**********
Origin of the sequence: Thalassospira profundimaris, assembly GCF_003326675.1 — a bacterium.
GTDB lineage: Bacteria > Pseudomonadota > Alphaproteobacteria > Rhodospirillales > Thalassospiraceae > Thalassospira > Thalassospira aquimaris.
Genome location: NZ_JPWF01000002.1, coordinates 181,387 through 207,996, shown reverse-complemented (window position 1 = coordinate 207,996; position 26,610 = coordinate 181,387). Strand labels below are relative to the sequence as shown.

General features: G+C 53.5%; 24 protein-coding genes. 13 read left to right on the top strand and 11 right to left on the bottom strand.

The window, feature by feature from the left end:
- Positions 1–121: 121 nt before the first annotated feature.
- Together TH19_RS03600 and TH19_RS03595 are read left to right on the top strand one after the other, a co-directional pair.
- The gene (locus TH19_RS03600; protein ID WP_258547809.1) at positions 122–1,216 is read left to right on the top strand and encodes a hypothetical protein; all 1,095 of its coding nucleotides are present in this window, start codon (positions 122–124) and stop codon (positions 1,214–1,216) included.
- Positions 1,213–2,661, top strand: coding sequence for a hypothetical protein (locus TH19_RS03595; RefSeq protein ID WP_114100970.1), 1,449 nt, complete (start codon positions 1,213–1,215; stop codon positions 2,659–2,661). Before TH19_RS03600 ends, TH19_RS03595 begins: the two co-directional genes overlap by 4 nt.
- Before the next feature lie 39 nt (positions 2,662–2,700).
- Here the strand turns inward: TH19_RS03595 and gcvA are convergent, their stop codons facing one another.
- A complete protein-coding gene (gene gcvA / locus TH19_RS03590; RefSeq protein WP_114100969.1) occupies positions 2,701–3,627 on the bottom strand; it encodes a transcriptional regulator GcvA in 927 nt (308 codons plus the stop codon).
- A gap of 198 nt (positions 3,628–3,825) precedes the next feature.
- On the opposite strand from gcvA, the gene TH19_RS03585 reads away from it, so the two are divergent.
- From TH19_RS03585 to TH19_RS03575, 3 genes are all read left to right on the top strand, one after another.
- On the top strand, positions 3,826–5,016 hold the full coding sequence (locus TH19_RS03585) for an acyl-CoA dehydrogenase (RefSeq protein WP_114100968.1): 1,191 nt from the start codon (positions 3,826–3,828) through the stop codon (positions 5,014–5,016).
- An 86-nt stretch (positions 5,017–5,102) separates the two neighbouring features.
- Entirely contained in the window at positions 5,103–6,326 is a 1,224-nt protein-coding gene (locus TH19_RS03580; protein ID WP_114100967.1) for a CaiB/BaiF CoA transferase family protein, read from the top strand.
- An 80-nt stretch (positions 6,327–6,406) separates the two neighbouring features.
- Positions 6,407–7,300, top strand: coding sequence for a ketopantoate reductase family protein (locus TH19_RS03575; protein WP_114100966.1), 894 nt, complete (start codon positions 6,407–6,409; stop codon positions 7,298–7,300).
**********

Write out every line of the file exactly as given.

Origin of the sequence: Thalassospira profundimaris, assembly GCF_003326675.1 — a bacterium.
GTDB lineage: Bacteria > Pseudomonadota > Alphaproteobacteria > Rhodospirillales > Thalassospiraceae > Thalassospira > Thalassospira aquimaris.
Genome location: NZ_JPWF01000002.1, coordinates 181,387 through 207,996, shown reverse-complemented (window position 1 = coordinate 207,996; position 26,610 = coordinate 181,387). Strand labels below are relative to the sequence as shown.

General features: G+C 53.5%; 24 protein-coding genes. 13 read left to right on the top strand and 11 right to left on the bottom strand.

The window, feature by feature from the left end:
- Positions 1–121: 121 nt before the first annotated feature.
- Together TH19_RS03600 and TH19_RS03595 are read left to right on the top strand one after the other, a co-directional pair.
- The gene (locus TH19_RS03600; protein ID WP_258547809.1) at positions 122–1,216 is read left to right on the top strand and encodes a hypothetical protein; all 1,095 of its coding nucleotides are present in this window, start codon (positions 122–124) and stop codon (positions 1,214–1,216) included.
- Positions 1,213–2,661, top strand: coding sequence for a hypothetical protein (locus TH19_RS03595; RefSeq protein ID WP_114100970.1), 1,449 nt, complete (start codon positions 1,213–1,215; stop codon positions 2,659–2,661). Before TH19_RS03600 ends, TH19_RS03595 begins: the two co-directional genes overlap by 4 nt.
- Before the next feature lie 39 nt (positions 2,662–2,700).
- Here the strand turns inward: TH19_RS03595 and gcvA are convergent, their stop codons facing one another.
- A complete protein-coding gene (gene gcvA / locus TH19_RS03590; RefSeq protein WP_114100969.1) occupies positions 2,701–3,627 on the bottom strand; it encodes a transcriptional regulator GcvA in 927 nt (308 codons plus the stop codon).
- A gap of 198 nt (positions 3,628–3,825) precedes the next feature.
- On the opposite strand from gcvA, the gene TH19_RS03585 reads away from it, so the two are divergent.
- From TH19_RS03585 to TH19_RS03575, 3 genes are all read left to right on the top strand, one after another.
- On the top strand, positions 3,826–5,016 hold the full coding sequence (locus TH19_RS03585) for an acyl-CoA dehydrogenase (RefSeq protein WP_114100968.1): 1,191 nt from the start codon (positions 3,826–3,828) through the stop codon (positions 5,014–5,016).
- An 86-nt stretch (positions 5,017–5,102) separates the two neighbouring features.
- Entirely contained in the window at positions 5,103–6,326 is a 1,224-nt protein-coding gene (locus TH19_RS03580; protein ID WP_114100967.1) for a CaiB/BaiF CoA transferase family protein, read from the top strand.
- An 80-nt stretch (positions 6,327–6,406) separates the two neighbouring features.
- Positions 6,407–7,300, top strand: coding sequence for a ketopantoate reductase family protein (locus TH19_RS03575; protein WP_114100966.1), 894 nt, complete (start codon positions 6,407–6,409; stop codon positions 7,298–7,300).